FES was thus performed by means of distributed small stimulation units which are driven by an external controller in charge of the coordination of stimulation sequences. Each stimulation unit (called DSU, Distributed Stimulation Unit) is in charge of the execution of the stimulation pattern, applied to the muscle by means of a neural multipolar electrode, with each DSU being composed of analogue and digital parts.
The SENIS architecture therefore relies on a set of DSUs that communicates with an external controller. We studied the communication architecture and defined an adequate protocol, assuming firstly that the communication should be performed on a wireless medium and secondly, that this architecture can also contain distributed measurement units (DMU for sensors).
We have also developed a dedicated processor for stimulation - a 'heart' with its own compact, specific 'language' - to tell the nerves what to do. It is fully developed in VHDL (VHSIC Hardware Description Language where VHSIC stands for Very High Speed Integrated Circuit) so that it is embedded on the DSU ASIC (Application Specific Integrated Circuit). This is the real advance for us, with the next step being able to provide a final, complete, implant for humans.
The active part of the stimulation device is made up of a control bus that acts as the interface with the digital (control) block, a digital to analogue converter (DAC) generating the required current for the stimulation, and a reversible current divider allowing the duplication and distribution of the current between the 12 poles of a multipolar cuff electrode.
The overall shape of the current wave form is defined by the DAC output. The current divider block is in charge of the replication and distribution of this current within the 12 poles of the electrode and guarantees the current ratios accurately between the poles. Security aspects will soon be integrated within the DSU, for example, by means of embedded reference models ensuring the respect of physiological constraints. To allow for remote monitoring of the DSU, we have added the ability to remotely access the (internal) DSU state, in addition to already having the possibility to access downloaded micro-programs, network configuration, etc.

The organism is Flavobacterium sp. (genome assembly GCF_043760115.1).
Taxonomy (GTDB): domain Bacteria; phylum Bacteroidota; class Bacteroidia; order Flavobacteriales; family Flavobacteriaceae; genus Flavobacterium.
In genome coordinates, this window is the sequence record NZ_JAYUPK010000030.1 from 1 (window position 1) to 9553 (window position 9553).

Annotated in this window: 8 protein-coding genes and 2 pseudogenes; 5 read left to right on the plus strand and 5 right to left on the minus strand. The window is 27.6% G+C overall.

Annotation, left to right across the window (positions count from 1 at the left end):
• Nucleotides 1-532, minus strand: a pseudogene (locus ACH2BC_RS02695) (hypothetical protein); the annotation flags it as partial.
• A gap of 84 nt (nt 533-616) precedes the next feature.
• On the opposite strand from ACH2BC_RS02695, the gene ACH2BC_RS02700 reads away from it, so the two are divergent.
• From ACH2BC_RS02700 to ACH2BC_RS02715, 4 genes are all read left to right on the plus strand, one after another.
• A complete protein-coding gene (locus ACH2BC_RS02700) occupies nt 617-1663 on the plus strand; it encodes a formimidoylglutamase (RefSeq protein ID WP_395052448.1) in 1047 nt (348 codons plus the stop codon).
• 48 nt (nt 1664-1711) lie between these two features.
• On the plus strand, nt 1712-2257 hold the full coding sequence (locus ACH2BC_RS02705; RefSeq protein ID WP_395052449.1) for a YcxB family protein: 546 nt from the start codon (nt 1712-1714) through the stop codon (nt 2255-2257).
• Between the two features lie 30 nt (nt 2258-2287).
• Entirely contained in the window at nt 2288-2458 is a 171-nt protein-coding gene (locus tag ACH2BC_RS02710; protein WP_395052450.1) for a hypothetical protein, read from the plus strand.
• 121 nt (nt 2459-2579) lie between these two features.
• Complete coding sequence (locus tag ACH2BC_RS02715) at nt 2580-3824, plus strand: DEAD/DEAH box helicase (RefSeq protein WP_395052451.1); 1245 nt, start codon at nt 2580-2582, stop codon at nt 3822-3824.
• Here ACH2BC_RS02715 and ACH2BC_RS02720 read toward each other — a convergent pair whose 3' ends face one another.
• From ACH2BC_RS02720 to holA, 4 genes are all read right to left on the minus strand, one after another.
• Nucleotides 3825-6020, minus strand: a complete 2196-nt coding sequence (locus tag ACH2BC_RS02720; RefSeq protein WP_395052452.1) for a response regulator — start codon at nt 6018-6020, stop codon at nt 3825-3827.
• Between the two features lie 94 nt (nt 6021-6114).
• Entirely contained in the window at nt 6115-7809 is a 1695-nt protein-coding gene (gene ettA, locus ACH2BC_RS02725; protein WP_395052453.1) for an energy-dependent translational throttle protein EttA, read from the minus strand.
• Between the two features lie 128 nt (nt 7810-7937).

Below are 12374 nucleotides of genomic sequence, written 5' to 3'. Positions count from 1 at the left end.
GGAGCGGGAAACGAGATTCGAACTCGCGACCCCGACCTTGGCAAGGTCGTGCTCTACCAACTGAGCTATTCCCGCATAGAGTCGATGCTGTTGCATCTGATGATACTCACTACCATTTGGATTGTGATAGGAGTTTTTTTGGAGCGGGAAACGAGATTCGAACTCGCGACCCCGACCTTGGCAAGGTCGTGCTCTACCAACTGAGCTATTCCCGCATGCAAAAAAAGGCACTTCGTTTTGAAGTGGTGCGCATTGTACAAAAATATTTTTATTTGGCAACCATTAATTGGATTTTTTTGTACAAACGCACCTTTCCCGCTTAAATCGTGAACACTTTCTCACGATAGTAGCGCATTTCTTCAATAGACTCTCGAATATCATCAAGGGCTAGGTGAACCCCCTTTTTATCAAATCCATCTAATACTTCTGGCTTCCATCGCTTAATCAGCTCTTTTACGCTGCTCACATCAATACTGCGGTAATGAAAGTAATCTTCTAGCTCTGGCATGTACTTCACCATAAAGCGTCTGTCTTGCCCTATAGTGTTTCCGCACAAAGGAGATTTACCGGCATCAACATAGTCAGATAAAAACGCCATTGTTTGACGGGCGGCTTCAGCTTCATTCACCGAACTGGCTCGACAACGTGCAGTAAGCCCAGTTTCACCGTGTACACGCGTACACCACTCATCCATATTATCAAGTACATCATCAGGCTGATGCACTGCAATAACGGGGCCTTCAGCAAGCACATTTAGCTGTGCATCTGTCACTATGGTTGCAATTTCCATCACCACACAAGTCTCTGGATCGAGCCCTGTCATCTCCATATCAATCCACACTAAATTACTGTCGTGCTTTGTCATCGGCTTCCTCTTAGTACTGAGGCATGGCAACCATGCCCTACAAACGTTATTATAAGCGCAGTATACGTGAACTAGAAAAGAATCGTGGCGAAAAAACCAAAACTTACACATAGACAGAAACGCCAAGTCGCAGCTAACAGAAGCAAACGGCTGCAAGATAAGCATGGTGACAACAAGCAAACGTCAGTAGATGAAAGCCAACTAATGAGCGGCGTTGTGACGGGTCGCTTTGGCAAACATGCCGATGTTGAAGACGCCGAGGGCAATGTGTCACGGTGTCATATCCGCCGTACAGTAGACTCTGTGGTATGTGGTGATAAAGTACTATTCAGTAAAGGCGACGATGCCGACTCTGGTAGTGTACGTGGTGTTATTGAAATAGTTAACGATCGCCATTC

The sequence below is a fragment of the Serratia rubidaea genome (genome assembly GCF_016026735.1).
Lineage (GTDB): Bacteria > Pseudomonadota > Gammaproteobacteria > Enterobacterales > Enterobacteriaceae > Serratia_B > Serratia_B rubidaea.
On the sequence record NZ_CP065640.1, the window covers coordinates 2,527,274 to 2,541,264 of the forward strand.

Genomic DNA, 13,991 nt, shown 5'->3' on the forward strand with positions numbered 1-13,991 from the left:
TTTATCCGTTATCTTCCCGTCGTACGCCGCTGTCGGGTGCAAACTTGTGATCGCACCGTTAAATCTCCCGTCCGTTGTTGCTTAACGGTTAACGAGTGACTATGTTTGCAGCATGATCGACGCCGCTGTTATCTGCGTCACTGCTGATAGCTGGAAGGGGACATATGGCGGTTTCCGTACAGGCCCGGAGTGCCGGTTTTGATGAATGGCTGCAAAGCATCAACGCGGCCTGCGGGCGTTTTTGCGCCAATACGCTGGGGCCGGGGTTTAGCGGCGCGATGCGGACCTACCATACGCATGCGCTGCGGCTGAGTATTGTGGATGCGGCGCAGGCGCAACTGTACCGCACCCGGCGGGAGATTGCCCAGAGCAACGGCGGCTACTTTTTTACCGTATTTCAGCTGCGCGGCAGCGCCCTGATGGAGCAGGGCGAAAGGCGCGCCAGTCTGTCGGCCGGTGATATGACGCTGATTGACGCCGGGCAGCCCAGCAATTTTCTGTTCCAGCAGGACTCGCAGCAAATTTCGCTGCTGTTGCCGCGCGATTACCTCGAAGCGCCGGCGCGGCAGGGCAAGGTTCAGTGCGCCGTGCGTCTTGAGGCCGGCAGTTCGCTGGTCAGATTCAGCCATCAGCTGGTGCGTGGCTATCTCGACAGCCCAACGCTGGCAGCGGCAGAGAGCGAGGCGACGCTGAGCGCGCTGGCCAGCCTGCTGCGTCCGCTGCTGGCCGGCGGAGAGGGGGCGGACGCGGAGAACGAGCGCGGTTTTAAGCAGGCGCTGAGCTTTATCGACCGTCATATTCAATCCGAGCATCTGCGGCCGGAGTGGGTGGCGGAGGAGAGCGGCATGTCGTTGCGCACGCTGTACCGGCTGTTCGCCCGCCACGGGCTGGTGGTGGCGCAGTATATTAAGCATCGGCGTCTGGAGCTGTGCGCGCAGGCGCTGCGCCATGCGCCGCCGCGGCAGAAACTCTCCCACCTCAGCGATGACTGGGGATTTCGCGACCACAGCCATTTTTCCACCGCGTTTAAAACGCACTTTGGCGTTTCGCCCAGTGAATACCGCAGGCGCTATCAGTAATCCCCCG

The biggest aim of the project is to provide neuroprosthetics for humans, which I hope we will achieve within the next four years. The length of time is due to the work that will need to take place post-creation, which includes usability and clinical trials.
Once these are complete, we can then say we have helped people to rehabilitate and regain some basic movement functionality. The work is still in its early stages but with every passing year we are moving the science and technology on in leaps and bounds. Already we've discovered much and learnt ways to make technology work for us as humans, but there's still considerably more to uncover. We may not be there yet, but if we can continue to progress as we have so far, I believe there will be a viable neural prosthetic solution for the thousands of patients who can - and will benefit from such a breakthrough.